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/ log / 15th Mar, 2011

A little bit more educational, please.

  1. Tue, 15th Mar 2011
  2. 0 Comment
  3. Virulent
  4. Game
  5. Biology
  6. Science
  7. Virulent
  8. educational
  9. Biochemistry
  10. eteRNA
  11. Foldit
<p>Screenshot from eteRNA</p>

Screenshot from eteRNA

eteRNA Logo

Sometimes I have the impression that I don’t have to search for information but that instead I am found by it. Reading the ZEIT one weekend morning I came across two articles that immediately caught my interest: An article about the video game FoldIt and an Interview with a gamer about the game eteRNA; Somehow a successor of FoldIt. Usually I read such articles about games in science or for educational purposes with interest, make a mental note and have a closer look later. But this time I had to play it at once. It was not just that it was a game to support science or that you were going to learn some scientific facts (Though in fact I was quite surprised about the idea that players could help science playing a game). But it rekindled one of my main interests during school time: Biology and biochemistry. I could still remember the four bases and that their pairing contributes to the DNA; That there is a process to generate RNA from a DNA, the role of ribosomes, the generation of proteins, etc. Not in a special interrelation any more. But I was quite surprised that these memories were still there.

From Overview to Details: Virulent & eteRNA

After having played an alpha? beta? version of Virulent! some time before, eteRNA could be a more detailed part in that game. Virulent! is a game where you have to steer the infection of a cell until you can use it to generate new raven viruses: The final step to spread the infection to other cells. Playing the game you already get in contact with terms like mRNA, rRNA, etc. But only on the cellular level. With eteRNA you dive into the details. Well, actually you only have to puzzle (No, not knowledge - bases). Just four bases: Adenine, cytosine, guanine and uracil. Nothing more. You are given a defined shape the RNA shall fold into, often with a limit of special pairings, etc. The folding depends on you using the right pairings at the right locations of the nucleotide chain. It sounds easy and actually my 4-and-a-half-year-old daughter was able to understand the basic rules and play the game quite successfully after having mastered the computer mouse (i.e. moving and clicking without looking at the mouse and understanding the relative positioning) and the first tutorials. But if you are not able to find the right pairings the RNA changes its form or will not fold at all.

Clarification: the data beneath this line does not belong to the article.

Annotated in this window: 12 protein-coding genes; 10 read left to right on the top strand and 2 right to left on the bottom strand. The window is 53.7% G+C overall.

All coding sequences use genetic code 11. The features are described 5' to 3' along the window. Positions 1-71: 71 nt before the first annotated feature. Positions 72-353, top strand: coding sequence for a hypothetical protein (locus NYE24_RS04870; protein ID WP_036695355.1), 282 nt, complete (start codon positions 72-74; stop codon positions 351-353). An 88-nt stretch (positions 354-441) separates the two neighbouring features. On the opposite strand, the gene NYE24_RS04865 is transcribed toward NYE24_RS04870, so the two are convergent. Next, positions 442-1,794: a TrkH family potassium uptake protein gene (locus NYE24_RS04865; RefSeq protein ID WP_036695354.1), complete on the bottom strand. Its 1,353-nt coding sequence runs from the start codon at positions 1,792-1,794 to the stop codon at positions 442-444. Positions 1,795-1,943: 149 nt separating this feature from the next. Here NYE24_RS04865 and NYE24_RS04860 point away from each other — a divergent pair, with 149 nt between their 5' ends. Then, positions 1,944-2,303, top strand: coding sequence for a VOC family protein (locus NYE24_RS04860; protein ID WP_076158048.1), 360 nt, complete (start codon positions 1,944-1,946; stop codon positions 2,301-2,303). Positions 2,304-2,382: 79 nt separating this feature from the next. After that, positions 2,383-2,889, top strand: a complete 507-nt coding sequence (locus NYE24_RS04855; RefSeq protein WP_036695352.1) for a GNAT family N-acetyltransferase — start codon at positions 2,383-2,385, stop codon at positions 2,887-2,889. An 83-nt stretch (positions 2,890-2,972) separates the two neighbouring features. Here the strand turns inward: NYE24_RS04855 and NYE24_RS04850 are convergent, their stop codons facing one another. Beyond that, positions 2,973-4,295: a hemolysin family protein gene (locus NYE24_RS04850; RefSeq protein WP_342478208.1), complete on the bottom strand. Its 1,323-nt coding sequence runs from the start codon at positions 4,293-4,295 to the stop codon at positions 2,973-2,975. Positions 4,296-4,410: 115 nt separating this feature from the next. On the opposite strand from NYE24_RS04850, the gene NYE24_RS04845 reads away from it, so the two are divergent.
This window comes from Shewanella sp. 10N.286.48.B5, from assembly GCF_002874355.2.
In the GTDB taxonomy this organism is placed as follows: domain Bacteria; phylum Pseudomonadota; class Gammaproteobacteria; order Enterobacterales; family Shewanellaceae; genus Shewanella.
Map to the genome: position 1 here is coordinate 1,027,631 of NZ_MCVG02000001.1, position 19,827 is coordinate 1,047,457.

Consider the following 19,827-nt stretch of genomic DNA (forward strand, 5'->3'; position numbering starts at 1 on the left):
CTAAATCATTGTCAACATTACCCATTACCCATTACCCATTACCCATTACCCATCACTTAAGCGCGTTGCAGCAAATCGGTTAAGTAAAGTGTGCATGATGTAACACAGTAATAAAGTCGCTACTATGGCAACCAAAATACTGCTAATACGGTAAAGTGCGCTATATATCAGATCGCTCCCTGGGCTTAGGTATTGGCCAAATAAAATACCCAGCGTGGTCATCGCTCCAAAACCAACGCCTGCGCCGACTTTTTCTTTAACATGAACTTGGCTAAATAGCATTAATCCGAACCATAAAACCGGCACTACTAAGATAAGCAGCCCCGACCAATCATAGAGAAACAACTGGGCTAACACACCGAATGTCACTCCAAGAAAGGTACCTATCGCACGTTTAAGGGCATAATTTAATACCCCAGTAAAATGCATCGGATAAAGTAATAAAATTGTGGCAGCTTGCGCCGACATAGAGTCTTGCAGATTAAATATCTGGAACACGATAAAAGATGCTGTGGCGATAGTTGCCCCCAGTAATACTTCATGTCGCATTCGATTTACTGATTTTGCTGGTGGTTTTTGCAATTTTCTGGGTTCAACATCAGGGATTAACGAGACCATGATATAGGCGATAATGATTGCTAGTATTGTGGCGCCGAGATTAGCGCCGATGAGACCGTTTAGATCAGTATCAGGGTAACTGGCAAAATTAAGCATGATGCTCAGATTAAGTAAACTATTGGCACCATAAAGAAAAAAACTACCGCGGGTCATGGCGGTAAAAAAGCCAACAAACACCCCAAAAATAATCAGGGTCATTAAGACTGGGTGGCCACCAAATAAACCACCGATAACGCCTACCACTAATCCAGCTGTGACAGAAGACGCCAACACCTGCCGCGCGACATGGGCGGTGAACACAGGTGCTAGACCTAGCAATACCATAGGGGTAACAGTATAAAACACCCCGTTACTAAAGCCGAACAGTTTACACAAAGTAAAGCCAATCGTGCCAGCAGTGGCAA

The Lab

I made it quite fast to lab level as I never could resist to leave the next puzzle unsolved. And as you compete with other players about the most efficient way to solve the more sophisticated puzzles you are always encouraged to spend some more brains into an even better solution.

As a lab member you can participate in special tasks. It opens a new aspect of the game. The given shapes and the player solutions are not only simulated; They are synthesized to check how successful they fold in nature. In every round eight solutions are selected by the other players and the synthesized results are rated according to how well they match. All results are published. I guess, to develop a better understanding of the interrelations between simulation and nature. Here I cannot really shine with experiences yet, as I have not yet participated in a lab round. But I had to notice that after the first conventional RNA puzzles, I started to reactivate my former knowledge in this area of biology. I tried to find learning content but I had to search in external sources as eteRNA does not really provide much background information.

A little bit more educational, please.

Regarding this disappointment I was glad to follow a conversation in the game’s chat window one evening: A newbie questioned one of the top players concerning exactly such background information. Finally the expert player said (from the history of the conversation I guess with a sigh):

“Yes, they really could make this game a little bit more educational.”

After having read once too often how important it is not to put players off with too obvious educational aspects in a game this conclusion made my day.

 

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